Virtual Pilgrimage – Stratford-upon-Avon, England

Did you know that Shakespeare once did a performance using only puns?

It was a play on words! 

Of the notable names throughout history, William Shakespeare may be one of the best known. His plays and sonnets are some of the most memorable within the English language. If you look him up on Google, you’ll find 776 quotes that are still in use; all are attributed to him. Other than his writing, what do most people know about him? He was from Stratford-upon-Avon. That’s about it. So, join us today for a visit to Stratford to learn more about this quaint village and its most famous resident.

Located about 90 miles Northwest of London is the village of Stratford-upon-Avon. It seems quite a long name for such a small town! The name comes from the Latin word for street and the old English word “ford” – to cross a river. So, the name simply means there was a road where one could cross the river Avon or Stratford-upon-Avon (a name that’s been recognized since the year 1251.) Today, most people visit the area for one reason, to visit the site of William Shakespeare’s birth, his grave and sites associated with his life and work.

Any visit to the area is incomplete without a visit to the some of the buildings collectively known as the Shakespeare Trust. They include:

Shakespeare’s Birthplace – William Shakespeare was born in this house and grew up here with his parents and siblings. He also spent the first five years of his marriage living here with his wife Anne Hathaway.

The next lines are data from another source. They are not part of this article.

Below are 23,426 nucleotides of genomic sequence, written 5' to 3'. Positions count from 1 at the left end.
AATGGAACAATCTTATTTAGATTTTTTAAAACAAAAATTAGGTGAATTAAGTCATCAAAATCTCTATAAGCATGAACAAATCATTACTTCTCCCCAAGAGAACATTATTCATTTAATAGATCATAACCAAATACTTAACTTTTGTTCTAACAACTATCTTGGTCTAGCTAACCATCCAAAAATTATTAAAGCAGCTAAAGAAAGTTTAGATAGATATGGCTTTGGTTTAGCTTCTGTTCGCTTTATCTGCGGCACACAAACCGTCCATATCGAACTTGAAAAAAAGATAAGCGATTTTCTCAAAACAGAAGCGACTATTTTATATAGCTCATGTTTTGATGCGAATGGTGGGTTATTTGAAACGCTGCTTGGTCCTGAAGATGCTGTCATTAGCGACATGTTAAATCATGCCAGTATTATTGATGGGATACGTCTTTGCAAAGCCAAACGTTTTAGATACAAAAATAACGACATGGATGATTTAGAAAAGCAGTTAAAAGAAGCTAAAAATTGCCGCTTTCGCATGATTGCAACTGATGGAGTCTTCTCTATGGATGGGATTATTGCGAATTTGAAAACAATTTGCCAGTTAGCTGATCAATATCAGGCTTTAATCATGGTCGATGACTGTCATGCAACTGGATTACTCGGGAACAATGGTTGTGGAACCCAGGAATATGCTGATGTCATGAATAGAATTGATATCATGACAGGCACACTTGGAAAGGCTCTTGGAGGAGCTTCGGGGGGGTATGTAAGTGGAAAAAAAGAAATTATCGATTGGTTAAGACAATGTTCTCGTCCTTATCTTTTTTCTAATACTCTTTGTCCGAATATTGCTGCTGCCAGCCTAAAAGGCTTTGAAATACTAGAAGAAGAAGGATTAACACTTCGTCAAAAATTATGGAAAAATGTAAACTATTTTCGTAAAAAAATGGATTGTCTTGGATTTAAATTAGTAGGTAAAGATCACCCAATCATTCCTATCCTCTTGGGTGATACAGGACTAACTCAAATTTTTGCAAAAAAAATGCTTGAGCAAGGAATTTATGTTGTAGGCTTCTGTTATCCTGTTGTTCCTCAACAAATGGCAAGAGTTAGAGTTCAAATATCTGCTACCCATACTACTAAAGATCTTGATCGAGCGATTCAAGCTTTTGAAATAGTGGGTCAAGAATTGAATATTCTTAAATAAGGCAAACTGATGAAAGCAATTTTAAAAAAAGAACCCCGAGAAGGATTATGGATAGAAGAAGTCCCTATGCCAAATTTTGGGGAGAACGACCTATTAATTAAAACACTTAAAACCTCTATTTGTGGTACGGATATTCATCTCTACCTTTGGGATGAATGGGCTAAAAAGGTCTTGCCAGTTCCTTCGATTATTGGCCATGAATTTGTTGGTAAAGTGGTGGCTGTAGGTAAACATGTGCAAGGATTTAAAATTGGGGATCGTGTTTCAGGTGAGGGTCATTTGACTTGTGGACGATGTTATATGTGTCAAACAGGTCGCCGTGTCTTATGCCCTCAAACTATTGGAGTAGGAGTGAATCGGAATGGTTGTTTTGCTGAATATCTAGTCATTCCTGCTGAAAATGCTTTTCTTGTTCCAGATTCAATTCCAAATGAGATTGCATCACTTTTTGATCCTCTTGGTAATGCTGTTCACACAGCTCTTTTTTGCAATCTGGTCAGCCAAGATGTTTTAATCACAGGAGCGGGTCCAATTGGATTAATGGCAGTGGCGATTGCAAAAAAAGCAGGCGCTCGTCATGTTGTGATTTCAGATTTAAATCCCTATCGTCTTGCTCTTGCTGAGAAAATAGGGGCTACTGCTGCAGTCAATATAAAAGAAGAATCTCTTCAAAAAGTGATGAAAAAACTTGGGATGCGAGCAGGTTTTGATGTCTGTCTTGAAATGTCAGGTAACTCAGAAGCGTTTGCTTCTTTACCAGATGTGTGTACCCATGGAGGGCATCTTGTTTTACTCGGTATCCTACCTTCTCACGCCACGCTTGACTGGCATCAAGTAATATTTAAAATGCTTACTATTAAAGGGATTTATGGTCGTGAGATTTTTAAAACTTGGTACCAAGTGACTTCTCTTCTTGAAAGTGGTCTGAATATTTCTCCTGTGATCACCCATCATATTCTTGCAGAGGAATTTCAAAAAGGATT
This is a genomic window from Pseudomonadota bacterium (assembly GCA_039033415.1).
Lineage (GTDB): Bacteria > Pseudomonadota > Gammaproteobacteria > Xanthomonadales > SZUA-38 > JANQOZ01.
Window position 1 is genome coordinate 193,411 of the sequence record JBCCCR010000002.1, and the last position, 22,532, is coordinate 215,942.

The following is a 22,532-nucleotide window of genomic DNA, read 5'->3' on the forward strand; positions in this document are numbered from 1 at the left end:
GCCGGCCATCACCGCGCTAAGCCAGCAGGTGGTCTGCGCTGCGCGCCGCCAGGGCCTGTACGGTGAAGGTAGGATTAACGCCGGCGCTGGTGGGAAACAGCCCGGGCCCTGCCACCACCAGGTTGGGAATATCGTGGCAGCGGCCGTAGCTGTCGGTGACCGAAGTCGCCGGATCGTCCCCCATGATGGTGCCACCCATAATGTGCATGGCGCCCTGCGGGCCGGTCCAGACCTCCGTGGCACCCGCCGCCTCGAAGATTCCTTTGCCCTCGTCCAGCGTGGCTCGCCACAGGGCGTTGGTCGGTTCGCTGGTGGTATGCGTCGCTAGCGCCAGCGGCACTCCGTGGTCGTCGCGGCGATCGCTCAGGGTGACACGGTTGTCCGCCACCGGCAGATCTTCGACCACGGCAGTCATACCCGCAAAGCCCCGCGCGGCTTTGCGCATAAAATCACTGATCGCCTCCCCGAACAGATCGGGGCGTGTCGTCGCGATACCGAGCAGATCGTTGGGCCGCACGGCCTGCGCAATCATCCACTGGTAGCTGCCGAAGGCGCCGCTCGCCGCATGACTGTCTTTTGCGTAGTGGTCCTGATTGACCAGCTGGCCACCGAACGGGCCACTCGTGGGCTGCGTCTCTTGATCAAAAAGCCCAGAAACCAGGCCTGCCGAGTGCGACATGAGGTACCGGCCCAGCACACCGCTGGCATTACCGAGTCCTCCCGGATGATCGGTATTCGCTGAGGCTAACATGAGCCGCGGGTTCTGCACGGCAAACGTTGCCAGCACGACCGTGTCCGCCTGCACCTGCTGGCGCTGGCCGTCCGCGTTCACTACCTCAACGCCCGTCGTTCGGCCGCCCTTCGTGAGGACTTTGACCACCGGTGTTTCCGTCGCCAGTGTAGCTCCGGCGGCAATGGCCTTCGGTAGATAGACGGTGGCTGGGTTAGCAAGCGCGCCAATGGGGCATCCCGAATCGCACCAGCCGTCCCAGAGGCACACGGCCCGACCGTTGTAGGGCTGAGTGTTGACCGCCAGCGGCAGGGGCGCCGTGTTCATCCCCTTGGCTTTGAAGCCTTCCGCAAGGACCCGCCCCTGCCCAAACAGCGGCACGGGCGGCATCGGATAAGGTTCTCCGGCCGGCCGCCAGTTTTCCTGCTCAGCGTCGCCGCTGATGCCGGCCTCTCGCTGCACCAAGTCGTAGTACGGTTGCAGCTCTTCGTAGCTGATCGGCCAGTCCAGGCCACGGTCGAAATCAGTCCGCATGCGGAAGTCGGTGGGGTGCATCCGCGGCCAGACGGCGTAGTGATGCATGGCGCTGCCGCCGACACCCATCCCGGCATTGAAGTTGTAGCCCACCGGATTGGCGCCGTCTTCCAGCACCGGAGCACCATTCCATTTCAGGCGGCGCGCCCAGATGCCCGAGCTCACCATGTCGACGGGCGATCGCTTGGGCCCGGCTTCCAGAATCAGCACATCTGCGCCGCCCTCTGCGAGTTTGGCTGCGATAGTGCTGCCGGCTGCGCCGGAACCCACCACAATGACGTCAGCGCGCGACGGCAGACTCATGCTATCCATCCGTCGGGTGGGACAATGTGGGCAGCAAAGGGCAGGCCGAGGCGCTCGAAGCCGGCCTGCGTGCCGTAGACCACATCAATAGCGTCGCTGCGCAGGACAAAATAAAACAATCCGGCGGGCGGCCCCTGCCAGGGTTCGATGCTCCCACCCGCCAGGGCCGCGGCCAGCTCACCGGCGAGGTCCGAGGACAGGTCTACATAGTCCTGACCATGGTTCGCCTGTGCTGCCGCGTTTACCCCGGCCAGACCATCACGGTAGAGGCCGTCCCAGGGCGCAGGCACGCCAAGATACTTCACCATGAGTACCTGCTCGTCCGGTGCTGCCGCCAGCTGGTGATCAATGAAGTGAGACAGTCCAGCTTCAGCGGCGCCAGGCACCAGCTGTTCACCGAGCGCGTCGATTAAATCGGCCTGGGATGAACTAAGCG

Anne Hathaway’s Cottage – This twelve-roomed cottage was the childhood home of Anne Hathaway. It is an idyllic country home with a traditional thatched roof and is located about a mile outside of town.

Hall’s Croft – A building which was owned by William Shakespeare’s daughter, Susanna, and her husband Dr John Hall. It now contains a collection of 16th and 17th century paintings and furniture and an exhibition about Doctor Hall and the medical practices he may have employed.

Mary Arden’s Farm – A farmhouse belonging to Mary (Arden) Shakespeare, the mother of William Shakespeare. There are two houses on the site (one originally believed to be the home of Shakespeare’s mother, was fully restored before discovering it was the wrong house)! The site is about 3 miles from the village.

Shakespeare’s New Place – The adult family home of Shakespeare from 1597 until he died (on the site) in 1616; the house was demolished in 1759. A garden has been designed to commemorate the importance of the site and allow visitors to make their own personal connection with Shakespeare.

One other site that is definitely worth a visit is Holy Trinity Church. The original church on this site dates from 1210, with the majority of the current building dating from the mid 1400’s. It was the place of Shakespeare’s baptism, where he served as a “Lay Rector” (or lay reader) and where he was buried in 1616. His grave and a monument are located in the chancel of the church(not because of his notoriety as a writer, but for his position as a reader in the church). Although the church is a beautiful example of the architecture of the time, the walk from the center of Stratford along the River Avon and to the church, is by far more beautiful and a favorite of many, many visitors.

So, when you’re visiting England and want to take a look into the Elizabethan age, Stratford-upon-Avon is always a great stop-over. “To be, or not to be” there for more than a few hours is up to you!